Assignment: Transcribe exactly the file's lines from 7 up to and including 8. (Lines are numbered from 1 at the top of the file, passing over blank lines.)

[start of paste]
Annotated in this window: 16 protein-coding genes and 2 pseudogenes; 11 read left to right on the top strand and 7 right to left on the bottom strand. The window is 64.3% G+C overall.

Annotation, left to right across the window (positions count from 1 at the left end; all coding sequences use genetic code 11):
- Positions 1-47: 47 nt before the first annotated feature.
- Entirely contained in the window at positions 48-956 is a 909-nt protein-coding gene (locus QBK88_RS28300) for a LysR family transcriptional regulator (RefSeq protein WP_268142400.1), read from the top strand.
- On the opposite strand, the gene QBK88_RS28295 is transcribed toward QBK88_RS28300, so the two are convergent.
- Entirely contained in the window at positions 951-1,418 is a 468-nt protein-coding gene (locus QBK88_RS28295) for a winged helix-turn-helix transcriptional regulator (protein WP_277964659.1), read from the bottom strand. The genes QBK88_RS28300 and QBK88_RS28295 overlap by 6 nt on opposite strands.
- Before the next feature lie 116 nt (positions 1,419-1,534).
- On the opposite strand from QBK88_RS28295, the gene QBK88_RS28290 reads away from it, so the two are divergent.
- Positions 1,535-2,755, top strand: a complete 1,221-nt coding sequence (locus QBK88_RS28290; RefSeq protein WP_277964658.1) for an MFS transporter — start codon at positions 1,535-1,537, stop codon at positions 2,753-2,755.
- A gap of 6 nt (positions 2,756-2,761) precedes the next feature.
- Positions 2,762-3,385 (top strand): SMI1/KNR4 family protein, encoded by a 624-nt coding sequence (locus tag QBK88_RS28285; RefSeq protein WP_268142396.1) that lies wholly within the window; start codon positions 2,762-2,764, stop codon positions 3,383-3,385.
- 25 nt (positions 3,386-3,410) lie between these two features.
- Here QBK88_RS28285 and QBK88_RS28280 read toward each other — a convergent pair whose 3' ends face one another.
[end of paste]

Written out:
- Before the next feature lie 116 nt (positions 1,419-1,534).
- On the opposite strand from QBK88_RS28295, the gene QBK88_RS28290 reads away from it, so the two are divergent.